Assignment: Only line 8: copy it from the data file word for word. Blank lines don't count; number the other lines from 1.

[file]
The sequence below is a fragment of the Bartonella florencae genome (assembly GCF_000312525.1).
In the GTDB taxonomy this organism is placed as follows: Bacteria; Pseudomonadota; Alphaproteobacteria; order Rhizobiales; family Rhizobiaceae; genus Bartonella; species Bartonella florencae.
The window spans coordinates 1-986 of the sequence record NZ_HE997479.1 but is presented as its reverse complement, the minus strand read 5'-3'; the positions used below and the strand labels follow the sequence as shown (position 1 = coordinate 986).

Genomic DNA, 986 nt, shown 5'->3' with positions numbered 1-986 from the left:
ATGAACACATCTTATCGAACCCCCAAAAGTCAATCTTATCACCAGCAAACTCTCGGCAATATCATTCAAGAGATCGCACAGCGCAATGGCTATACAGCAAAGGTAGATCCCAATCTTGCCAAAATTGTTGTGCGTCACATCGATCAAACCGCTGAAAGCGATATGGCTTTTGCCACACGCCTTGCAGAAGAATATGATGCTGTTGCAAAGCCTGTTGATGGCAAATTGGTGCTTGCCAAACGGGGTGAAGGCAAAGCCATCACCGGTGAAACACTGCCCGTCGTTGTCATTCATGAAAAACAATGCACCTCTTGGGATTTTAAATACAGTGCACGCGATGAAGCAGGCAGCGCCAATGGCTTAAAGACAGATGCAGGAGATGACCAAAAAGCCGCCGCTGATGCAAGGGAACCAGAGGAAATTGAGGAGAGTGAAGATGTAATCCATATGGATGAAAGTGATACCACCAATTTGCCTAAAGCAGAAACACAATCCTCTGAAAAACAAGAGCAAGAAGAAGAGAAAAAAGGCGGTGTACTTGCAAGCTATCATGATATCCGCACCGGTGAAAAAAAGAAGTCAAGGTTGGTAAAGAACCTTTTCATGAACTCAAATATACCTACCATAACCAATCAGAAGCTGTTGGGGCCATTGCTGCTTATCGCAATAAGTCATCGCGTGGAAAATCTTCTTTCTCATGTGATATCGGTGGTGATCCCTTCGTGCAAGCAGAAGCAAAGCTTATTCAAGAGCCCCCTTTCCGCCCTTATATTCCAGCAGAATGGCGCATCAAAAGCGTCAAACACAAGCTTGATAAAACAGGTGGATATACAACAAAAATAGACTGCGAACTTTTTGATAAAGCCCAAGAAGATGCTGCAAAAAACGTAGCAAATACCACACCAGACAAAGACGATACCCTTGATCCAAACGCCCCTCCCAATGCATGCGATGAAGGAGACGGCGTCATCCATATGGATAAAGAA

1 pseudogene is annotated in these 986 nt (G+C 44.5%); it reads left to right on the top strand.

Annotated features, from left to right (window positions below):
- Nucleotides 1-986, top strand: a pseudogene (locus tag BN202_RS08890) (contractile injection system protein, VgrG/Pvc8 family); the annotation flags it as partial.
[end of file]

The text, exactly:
- Nucleotides 1-986, top strand: a pseudogene (locus tag BN202_RS08890) (contractile injection system protein, VgrG/Pvc8 family); the annotation flags it as partial.